Red Whale Landscape – Approximately 536 acres will be treated with prescribed burning this fall in Moose creek and Moran creek. This project location is in the North Fork of the Flathead about 4 miles northwest of Polebridge. Depending on weather, this burn is planned for mid to late September or early October. The purpose of this project is to help restore a more historical fire regime to the ecosystem, improve wildlife habitat, and reduce hazardous fuels to reduce wildfire risk and aid in potential future fire suppression efforts.
Belton Landscape – This prescribed fire project will treat 5 units totaling 916 acres. The project is designed to restore fire to the ecosystem and remove dead and down fuels while reducing conifer encroachment in openings to improve wildlife habitat. The units are located west of, and adjacent to, the northernmost portion of the Great Bear Wilderness near West Glacier.
Hungry Lion Landscape – 306 acres will be treated with prescribed burning to restore fire to the ecosystem and remove dead and down fuels, while reducing conifer encroachment in openings to improve wildlife habitat. The project is located east of Hungry Horse Mountain and West of the Great Bear Wilderness boundary.
Royal Tiger 86 – The objective of this prescribed fire unit is to reduce the downed fuel loading, to minimize wildfire hazard and to prepare the 16-acre site for tree planting.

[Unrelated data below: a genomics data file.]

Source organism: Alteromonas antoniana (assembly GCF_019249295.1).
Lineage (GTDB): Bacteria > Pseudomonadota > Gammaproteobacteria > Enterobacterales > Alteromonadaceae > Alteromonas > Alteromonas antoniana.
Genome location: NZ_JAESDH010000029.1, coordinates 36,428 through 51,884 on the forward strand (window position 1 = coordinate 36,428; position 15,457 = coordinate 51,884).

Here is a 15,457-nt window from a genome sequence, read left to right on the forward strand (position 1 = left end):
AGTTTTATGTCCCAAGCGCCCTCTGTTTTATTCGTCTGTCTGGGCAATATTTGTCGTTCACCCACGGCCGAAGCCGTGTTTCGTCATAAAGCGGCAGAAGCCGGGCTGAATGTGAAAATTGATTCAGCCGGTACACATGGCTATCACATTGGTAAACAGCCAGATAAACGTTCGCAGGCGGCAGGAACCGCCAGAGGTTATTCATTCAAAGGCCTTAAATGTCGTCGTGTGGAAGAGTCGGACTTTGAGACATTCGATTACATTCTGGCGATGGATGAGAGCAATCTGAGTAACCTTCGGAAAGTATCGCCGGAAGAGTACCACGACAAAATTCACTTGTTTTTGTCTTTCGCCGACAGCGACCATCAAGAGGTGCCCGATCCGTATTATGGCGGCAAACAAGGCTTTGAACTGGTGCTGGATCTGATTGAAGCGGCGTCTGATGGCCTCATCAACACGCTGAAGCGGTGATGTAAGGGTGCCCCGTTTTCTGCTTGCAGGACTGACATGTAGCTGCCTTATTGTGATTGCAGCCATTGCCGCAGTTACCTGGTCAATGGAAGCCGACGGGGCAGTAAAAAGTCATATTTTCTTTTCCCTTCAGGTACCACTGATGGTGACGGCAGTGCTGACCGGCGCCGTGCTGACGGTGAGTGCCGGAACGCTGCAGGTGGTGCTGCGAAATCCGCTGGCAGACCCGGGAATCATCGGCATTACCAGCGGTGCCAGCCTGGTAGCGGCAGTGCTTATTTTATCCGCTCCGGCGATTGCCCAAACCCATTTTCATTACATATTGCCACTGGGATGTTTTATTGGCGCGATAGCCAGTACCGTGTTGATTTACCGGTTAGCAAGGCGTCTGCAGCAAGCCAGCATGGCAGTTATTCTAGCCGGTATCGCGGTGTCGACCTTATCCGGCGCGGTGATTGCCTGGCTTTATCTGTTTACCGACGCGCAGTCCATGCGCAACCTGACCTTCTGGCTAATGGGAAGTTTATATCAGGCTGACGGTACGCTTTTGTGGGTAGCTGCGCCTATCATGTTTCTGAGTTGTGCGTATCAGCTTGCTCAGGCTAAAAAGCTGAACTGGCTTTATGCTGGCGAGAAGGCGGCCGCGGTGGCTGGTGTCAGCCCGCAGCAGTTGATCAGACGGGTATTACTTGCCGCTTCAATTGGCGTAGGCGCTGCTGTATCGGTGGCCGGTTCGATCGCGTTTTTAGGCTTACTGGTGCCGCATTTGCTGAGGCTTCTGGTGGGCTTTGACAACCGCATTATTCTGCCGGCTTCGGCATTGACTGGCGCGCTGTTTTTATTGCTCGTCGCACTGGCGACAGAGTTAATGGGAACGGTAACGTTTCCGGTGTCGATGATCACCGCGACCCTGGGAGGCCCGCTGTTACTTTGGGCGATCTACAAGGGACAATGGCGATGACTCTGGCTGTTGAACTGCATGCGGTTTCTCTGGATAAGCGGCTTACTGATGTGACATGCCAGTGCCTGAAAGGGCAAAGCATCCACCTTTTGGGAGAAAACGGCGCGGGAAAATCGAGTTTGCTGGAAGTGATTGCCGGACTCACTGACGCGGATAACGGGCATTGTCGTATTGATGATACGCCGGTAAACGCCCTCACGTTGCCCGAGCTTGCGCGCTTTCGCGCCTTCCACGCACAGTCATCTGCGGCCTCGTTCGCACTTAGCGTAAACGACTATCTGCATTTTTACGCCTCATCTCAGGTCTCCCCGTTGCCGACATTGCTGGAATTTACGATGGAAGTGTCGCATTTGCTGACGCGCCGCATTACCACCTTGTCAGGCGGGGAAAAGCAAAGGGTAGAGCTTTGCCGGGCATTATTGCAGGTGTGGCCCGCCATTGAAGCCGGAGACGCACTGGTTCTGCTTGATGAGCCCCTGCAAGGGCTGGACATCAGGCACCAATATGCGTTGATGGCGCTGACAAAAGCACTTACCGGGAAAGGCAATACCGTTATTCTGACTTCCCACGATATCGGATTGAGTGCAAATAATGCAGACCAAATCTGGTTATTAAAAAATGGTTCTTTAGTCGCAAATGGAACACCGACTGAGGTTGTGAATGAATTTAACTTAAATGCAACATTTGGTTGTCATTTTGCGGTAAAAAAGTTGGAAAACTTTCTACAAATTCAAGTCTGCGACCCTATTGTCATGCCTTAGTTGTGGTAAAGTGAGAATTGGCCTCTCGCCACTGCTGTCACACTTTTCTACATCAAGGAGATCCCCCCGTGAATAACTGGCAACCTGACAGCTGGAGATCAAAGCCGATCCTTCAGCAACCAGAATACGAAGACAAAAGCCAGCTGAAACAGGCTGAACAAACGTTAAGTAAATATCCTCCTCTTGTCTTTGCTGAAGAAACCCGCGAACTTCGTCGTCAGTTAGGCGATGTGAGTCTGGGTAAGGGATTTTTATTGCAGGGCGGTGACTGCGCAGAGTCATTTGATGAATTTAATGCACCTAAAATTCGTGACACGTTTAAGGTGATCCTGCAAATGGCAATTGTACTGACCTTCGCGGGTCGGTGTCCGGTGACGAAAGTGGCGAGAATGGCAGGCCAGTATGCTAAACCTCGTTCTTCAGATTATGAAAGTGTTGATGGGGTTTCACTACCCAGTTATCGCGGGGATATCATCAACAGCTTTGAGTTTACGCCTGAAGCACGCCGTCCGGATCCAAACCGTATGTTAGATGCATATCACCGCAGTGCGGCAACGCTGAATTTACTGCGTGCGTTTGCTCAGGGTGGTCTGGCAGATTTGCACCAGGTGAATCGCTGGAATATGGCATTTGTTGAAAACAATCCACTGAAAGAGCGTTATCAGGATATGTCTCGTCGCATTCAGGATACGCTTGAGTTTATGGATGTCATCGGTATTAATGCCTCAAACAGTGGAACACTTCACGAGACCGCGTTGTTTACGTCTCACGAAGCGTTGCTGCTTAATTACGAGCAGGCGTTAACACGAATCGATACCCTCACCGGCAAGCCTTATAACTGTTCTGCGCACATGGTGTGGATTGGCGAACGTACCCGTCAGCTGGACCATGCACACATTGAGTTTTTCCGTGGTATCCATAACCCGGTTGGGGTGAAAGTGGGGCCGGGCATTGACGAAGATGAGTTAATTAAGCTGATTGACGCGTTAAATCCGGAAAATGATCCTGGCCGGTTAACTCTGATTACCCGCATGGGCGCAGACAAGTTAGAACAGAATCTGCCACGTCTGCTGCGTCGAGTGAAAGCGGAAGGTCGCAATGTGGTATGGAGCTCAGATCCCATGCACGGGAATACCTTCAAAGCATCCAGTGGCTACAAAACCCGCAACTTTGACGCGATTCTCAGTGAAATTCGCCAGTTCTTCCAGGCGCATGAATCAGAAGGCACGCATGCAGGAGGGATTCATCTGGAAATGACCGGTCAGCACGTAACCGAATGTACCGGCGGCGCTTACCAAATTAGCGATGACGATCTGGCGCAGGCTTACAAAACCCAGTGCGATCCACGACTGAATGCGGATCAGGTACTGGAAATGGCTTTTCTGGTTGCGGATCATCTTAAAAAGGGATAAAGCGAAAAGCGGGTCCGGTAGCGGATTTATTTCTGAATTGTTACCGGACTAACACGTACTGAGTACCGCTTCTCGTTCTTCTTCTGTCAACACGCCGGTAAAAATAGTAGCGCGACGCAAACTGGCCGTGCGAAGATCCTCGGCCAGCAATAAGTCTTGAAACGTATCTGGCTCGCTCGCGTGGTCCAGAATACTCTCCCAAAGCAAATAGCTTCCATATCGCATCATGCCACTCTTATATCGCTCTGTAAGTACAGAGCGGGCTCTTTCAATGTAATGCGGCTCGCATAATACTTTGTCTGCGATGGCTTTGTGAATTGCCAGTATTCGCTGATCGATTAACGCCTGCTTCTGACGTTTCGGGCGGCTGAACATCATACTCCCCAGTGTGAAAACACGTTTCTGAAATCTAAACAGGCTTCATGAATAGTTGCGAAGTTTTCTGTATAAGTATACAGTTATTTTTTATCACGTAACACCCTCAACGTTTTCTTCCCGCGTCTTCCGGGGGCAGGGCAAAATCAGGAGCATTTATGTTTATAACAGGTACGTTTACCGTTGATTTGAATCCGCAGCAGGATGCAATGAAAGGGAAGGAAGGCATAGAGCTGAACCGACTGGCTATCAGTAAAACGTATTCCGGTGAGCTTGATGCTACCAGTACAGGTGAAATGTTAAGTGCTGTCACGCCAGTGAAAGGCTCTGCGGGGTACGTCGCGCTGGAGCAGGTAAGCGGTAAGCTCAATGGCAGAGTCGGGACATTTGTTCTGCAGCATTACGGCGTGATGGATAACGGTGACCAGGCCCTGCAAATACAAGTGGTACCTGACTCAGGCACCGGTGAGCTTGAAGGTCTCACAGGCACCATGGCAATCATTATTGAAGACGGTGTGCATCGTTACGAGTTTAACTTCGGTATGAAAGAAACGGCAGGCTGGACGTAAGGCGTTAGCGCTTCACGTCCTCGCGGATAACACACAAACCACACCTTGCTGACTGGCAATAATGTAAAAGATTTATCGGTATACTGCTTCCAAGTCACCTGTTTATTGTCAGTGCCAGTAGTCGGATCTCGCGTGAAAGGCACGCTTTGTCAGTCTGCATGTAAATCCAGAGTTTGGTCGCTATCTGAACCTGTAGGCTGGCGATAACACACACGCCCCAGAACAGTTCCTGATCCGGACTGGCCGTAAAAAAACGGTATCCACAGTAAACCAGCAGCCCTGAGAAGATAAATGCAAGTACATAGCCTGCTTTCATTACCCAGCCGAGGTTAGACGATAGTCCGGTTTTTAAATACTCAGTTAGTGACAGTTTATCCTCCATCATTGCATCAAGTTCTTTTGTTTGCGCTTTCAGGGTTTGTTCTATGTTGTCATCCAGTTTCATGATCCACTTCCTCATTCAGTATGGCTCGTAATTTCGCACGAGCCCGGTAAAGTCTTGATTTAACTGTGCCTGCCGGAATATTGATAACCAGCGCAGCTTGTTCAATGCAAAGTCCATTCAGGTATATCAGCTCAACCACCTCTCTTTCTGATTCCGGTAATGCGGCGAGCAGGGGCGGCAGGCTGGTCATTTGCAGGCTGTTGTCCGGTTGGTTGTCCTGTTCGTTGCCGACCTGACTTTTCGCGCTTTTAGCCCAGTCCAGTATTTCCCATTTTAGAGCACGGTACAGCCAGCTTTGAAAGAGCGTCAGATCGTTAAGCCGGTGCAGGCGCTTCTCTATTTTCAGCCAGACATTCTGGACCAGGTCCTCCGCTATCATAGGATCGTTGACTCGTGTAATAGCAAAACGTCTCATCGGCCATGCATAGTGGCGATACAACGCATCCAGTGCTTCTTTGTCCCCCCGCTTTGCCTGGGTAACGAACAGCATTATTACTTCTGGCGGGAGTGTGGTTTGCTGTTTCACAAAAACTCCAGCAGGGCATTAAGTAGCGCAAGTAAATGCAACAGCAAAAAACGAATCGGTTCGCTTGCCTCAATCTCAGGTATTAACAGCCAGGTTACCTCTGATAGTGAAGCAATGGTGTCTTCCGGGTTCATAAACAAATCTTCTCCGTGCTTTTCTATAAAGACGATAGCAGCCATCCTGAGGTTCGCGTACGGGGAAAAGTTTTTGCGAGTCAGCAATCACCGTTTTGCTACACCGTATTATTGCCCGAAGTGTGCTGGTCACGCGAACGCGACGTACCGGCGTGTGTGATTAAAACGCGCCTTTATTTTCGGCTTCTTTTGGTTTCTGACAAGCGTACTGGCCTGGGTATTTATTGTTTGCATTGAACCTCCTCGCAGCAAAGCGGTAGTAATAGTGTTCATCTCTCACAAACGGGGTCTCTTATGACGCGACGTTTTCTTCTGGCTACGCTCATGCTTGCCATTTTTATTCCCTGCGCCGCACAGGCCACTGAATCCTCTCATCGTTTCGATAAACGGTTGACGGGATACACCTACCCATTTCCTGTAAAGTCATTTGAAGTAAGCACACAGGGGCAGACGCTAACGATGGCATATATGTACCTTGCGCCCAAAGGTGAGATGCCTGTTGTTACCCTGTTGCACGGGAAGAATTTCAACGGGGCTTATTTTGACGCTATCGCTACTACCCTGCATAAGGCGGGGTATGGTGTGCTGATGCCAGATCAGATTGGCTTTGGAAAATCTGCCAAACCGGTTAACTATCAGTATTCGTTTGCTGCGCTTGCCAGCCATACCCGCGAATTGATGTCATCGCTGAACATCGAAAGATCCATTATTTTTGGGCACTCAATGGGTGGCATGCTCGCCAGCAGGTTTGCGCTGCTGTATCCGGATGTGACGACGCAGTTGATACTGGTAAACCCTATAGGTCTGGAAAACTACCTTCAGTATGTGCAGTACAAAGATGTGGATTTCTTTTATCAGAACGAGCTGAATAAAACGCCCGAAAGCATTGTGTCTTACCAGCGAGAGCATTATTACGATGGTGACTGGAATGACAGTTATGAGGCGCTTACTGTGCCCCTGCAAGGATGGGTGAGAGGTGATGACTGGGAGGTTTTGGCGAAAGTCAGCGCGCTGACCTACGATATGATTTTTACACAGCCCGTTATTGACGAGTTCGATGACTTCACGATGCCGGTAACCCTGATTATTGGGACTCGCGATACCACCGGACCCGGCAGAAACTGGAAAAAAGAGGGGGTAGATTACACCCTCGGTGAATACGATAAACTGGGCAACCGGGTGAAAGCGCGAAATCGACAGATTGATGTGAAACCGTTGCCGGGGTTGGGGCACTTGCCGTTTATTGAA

Royal Tiger 54 and part of 54A – Two unit, 13.3 acres and 26.6 acres respectively, will be treated with broadcast burning to reduce fuel loading and prepare the units for tree planting. These units are located in the Emery Creek Drainage on the north side of Emery Creek.
Spotted Bear Ranger District
Spotted Bear River units E, M, and N – Hand and aerial ignition conducted by unmanned aircraft system (UAS) will be utilized to blackline approximately 100 acres of Spotted Bear River units E, M, and N in order create a buffer for burning the rest of these units as well as adjacent units 50, 65, 66 and Silver Mule 48, & 49 in the spring or next fall using aerial ignition. The units are located on the South end of Horse Ridge near the Spotted Bear Ranger Station and are being burned to reduce fuel loading, maintain and increase winter range forage, and reintroduce fire into the ecosystem. The units are a mix of grassy openings, shrub fields, and timber patches. In the absence of fire since 1929, conifer encroachment into the shrub fields and grassy openings has begun to reduce the available forage in this area. The low to moderate intensity prescribed fire is intended to push back the conifer encroachment while retaining key thermal cover timber patches.
Spotted Bear Mountain Unit 300 – Utilizing hand and aerial ignition (UAS), a prescribed fire unit in the Spotted Bear Mountain timber sale will be burned in conjunction with a timber harvest unit (Silver Mule unit 71) for a total of 48 acres. The units are located to the southeast of the Spotted Bear Ranger Station, just south of Spotted Bear Lake. The treatment will reintroduce wildfire to a ponderosa pine stand that has not seen fire since the 1920s. Along with providing scarification for planting of new trees in Silver Mule 71, the prescribed fire will reduce the understory fuel load, increasing future fire resistance.